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Responsible Essential – Patagonia

Published by Mountainblog on .



To be considered essential, any Patagonia® sportswear style must first embody enduring quality, versatility and simplicity. The
design should be timeless, not subject to the whims of fashion.
But an essential Patagonia sportswear piece must also be responsibly made—above all durable, but also made of materials that are environmentally preferable to conventional alternatives. Uncommon but nonetheless essential practices include our use of organic cotton, recycled polyester, hemp, and two responsible-sourcing initiatives: bluesign® approved chemistry and Fair Trade certification—because the people who build the garment should, at minimum, work in safe conditions with good environmental practices and be paid a fair wage.
For Spring 2015, we took a hard look at the men’s and women’s sportswear collections to ensure that every style, new and returning, meets these criteria. Every piece is essential.

Patagonia adopted fleece made from post-consumer recycled plastic soda bottles into our product line in 1993. It was the first outdoor clothing manufacturer to do so and has since expanded its inputs to include manufacturing waste and worn-out garments (including its own). Using recycled polyester lessens our dependence on petroleum as a source for raw materials, curbs discards, reduces toxic emissions from incinerators, and causes less air, water and soil contamination than the use of nonrecycled polyester.
15 styles in the Spring/Summer 2015 sportswear line feature recycled polyester.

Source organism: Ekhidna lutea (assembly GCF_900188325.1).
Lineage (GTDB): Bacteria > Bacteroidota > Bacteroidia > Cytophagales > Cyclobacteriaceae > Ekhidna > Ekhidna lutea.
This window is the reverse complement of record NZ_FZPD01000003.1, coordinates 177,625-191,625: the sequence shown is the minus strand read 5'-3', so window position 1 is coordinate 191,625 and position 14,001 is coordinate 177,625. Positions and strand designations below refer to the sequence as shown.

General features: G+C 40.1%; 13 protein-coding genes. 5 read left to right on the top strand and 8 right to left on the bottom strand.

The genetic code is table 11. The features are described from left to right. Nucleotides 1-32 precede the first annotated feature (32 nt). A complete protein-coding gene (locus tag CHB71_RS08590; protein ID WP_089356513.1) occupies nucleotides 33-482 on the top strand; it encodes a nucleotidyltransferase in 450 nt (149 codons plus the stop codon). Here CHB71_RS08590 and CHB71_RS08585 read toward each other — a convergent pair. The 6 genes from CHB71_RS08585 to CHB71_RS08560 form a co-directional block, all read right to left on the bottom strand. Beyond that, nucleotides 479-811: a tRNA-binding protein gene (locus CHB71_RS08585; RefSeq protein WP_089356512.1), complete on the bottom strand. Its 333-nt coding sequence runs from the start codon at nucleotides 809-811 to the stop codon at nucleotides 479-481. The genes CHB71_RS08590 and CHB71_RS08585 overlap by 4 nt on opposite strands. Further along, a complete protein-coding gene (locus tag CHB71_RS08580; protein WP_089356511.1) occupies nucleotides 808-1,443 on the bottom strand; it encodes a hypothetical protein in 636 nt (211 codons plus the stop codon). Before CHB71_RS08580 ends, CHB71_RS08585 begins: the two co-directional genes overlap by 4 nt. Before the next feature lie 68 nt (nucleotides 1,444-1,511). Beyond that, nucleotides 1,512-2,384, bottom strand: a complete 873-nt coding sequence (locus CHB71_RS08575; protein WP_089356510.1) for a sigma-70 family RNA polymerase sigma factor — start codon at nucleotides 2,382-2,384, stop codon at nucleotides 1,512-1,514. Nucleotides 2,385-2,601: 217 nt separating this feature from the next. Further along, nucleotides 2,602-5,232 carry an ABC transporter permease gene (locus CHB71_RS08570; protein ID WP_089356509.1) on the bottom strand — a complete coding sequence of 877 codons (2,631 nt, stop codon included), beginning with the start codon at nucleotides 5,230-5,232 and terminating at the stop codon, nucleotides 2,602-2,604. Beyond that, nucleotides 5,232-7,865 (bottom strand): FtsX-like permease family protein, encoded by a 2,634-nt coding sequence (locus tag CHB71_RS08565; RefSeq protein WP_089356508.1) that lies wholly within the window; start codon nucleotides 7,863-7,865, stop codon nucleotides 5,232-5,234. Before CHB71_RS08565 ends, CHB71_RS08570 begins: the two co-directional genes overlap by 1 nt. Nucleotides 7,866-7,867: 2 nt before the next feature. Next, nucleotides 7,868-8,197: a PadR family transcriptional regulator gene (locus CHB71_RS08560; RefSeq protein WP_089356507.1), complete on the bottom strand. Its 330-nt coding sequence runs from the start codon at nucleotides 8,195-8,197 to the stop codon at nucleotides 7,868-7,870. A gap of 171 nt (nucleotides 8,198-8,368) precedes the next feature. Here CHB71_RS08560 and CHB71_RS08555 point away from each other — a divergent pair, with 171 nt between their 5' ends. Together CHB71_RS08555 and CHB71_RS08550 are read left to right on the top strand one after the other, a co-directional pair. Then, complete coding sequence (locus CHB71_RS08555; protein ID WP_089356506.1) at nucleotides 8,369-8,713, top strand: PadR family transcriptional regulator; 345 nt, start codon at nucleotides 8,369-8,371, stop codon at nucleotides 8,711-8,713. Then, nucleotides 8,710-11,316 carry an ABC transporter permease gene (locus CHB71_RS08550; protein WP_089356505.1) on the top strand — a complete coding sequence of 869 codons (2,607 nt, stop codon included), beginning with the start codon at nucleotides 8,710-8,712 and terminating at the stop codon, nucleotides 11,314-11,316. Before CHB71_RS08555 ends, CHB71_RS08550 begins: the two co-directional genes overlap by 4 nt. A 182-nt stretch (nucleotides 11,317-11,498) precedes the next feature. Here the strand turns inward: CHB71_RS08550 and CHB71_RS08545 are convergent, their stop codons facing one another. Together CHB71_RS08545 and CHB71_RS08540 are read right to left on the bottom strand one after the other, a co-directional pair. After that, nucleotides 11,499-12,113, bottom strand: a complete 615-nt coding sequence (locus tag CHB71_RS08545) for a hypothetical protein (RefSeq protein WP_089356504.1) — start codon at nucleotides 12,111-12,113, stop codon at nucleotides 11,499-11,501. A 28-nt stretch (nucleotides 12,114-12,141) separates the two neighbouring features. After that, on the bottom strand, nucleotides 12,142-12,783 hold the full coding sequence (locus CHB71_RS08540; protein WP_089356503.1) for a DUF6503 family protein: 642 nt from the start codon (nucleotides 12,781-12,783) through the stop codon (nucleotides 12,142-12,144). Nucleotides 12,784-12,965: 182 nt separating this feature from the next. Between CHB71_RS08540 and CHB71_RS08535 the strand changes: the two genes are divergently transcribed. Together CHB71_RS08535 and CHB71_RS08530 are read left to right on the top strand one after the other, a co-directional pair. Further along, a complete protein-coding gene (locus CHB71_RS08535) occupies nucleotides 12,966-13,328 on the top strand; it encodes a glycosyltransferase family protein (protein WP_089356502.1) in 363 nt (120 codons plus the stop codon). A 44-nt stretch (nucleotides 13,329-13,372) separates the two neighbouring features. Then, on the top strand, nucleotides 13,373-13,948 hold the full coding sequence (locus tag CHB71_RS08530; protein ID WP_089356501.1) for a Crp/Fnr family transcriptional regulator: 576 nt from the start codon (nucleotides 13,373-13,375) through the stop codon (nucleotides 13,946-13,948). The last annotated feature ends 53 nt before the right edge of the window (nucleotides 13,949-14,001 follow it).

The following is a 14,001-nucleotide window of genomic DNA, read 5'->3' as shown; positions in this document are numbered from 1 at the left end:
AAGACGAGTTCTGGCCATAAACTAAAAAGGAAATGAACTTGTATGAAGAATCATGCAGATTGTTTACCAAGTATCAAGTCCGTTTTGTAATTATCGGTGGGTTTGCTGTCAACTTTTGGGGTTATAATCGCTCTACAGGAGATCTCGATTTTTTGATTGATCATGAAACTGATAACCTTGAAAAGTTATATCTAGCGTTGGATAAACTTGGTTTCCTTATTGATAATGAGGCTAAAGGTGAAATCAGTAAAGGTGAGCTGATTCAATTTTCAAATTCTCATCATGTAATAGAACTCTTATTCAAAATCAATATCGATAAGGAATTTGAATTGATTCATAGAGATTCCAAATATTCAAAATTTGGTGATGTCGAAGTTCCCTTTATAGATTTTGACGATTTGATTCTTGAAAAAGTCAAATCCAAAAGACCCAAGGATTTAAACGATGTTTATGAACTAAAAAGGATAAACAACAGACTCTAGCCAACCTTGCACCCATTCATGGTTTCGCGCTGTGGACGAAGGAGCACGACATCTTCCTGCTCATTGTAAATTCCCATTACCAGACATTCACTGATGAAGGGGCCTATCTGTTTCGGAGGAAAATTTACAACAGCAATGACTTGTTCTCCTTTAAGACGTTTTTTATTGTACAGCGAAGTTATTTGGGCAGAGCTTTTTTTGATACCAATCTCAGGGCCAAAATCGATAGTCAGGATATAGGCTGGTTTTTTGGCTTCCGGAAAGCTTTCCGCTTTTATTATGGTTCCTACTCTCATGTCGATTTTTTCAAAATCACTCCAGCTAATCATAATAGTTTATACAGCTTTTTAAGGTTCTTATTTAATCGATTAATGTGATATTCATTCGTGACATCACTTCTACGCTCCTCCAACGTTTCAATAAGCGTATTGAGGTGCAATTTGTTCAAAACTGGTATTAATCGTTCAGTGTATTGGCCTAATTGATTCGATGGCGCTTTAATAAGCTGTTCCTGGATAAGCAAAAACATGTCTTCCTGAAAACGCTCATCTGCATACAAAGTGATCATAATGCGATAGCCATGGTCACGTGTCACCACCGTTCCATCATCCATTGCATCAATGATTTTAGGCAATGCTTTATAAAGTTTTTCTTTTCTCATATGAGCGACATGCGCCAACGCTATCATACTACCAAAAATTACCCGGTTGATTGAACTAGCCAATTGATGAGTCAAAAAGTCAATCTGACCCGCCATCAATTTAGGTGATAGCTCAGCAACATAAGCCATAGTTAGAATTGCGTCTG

How much difference could it make to use only 100 percent organic cotton in cotton clothing? Tons. Cotton is a “natural” fiber, but conventionally grown cotton is one of the most toxic crops on the planet. Organic cotton, on the other hand, is grown without harmful chemicals. It supports biodiversity, healthy ecosystems, improves soil quality and often uses less water. In 1996, Patagonia began the exclusive use of organically grown cotton in all of its cotton products—a commitment the company proudly honors to this day. 0 styles in the Spring 2015 sportswear line use onventionally grown cotton.

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Hemp requires no irrigation, uses no pesticides or synthetic fertilizers and is harvested and processed by hand. It’s one of the most durable natural fibers on the planet. Cultivation of hemp improves soil health, and farmers can plant food crops in the same field immediately after a hemp harvest without a fallow period. In this way, farmers can grow cash crops and food crops on the same land.
5 styles in the Spring/Summer 2015 sportswear line feature hemp fabric.

For every Patagonia® Fair Trade Certified™ style sold, the company pays a premium directly into a special workers’ fund. The workers decide collectively how to spend this fund, based on what they deem to be their greatest needs: from scholarships and disaster relief, to medical care and transportation, or as a cash bonus, which can be equivalent to an entire month’s salary or more. Fair Trade certification is an important new way for Patagonia to help improve the lives of workers who help produce our clothing.
Patagonia tripled the number of Fair Trade Certified styles in the Spring 2015 line.

bluesign® CRITERIA
Based in Switzerland, bluesign® technologies audits the energy, water and chemical usage of its system partners and helps them achieve continuous, longterm environmental improvement. Patagonia has worked with bluesign since 2000 to evaluate and reduce resource consumption and to screen raw materials, including dyes and finishes, used in our supply chain. The term “bluesign® approved”
identifies chemical products, textiles, accessories and garments that meet the bluesign criteria.
41% of the Spring 2015 sportswear line features bluesign approved fabric.

INFO: Patagonia